Crisis in the EU

The National Interest

July 20, 2010

An Economist leader on the future of Europe proclaims that the Continent is “Staring Into the Abyss.”  The Week has “Europe on the Brink.”  Investment guru John Mauldin, too.    The proximate cause of all this, naturally, is the crisis of confidence in the euro but there is also considerable consternation about divisions within the EU, particularly the increasingly sharp positions taken by Germany and France.

While these essays and others like them point to very real problems with the European project in general and the Eurozone in particular, they tend to make one or more of three mistakes:  Treating the EU as if it were a nation-state, regarding anything less than Utopia as a failure, and projecting short-term trends long into the future.

“Europe” Remains a State of Mind, Not a Place

Too many observers treat the EU as if it were in fact the “United States of Europe” of which many have long dreamed or feared.   In reality, however, it is a conglomeration of 27 states, each with their own domestic political considerations and national interest calculations,  working together in a rather unusual way.   As the EU’s website puts it, “the member states delegate some of their decision-making powers to shared institutions they have created, so that decisions on specific matters of joint interest can be made democratically at [the] European level.”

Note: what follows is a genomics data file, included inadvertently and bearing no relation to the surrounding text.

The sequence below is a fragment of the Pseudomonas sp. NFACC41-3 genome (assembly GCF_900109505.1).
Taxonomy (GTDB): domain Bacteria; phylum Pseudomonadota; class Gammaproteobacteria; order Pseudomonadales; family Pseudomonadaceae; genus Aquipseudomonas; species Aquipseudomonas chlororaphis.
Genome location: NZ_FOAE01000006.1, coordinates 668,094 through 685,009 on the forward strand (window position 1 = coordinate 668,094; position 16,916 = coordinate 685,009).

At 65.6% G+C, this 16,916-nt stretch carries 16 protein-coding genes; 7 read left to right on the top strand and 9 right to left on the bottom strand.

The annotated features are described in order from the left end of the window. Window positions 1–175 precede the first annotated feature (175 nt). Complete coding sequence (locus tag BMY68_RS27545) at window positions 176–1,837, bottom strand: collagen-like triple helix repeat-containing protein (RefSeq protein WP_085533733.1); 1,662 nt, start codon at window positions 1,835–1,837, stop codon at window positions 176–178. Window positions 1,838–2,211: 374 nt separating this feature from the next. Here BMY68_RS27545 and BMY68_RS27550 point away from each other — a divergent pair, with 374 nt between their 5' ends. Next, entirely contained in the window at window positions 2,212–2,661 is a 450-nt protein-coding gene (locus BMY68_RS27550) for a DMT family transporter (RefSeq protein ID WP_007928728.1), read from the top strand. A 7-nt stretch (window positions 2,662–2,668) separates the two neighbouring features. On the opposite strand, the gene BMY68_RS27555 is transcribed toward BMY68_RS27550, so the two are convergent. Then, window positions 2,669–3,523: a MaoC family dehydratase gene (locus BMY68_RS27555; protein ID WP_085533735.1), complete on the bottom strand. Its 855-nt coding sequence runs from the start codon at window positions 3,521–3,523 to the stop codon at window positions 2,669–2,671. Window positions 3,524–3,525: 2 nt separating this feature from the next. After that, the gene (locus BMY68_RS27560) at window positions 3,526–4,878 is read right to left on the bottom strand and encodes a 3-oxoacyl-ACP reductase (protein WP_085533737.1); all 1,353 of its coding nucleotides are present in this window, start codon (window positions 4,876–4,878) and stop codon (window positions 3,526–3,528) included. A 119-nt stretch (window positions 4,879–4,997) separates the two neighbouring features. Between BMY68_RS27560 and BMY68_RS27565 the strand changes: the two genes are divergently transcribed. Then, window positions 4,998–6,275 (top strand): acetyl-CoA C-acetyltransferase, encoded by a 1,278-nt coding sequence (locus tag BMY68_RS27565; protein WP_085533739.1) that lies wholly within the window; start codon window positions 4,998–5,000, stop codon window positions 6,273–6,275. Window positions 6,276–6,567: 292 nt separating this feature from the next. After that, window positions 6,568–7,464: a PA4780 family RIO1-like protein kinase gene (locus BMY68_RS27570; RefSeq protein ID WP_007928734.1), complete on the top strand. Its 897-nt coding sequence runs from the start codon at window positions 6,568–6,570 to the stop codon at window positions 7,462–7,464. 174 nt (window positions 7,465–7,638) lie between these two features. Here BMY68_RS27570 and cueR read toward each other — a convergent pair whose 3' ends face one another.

It’s hardly shocking, then, that there is enormous tension during times of great crisis.

The Economist complains that “the debate about how to save Europe’s single currency from disintegration is stuck. It is stuck because the euro zone’s dominant powers, France and Germany, agree on the need for greater harmonization within the euro zone, but disagree about what to harmonize.”

But, surely, one could make a similar argument about divisions within the United States over dealing with the economy?   Not only do Democrats and Republicans have very different ideas about how to handle the situation but so do House and Senate Democrats.  The Senate has been tied up in knots for weeks over something as simple as extending unemployment benefits and we’re only just now coming to something of an accord — and a very watered down one at that — on financial regulatory reform. 

And we’re not only an actual country, rather than a confusing array of overlapping treaty commitments between 27 countries, but we’ve been at it roughly two centuries longer.

Western democracies all feature leaders who put off making hard choices beyond the breaking point because of the incentives of electoral politics.  That’s true in the United States and would be true in Europe even if the EU were still nothing more than a free trade area.   Obviously, adding the myriad Brussels bureaucracies on top of this makes it harder, especially since the Lisbon Treaty has created new institutions jockeying for power and status.  And, certainly, having the new system emerging in the midst of a the biggest global economic meltdown in decades didn’t help matters.

But too many critics conflate setbacks with failure.

Failures Don’t Necessarily Mean Failure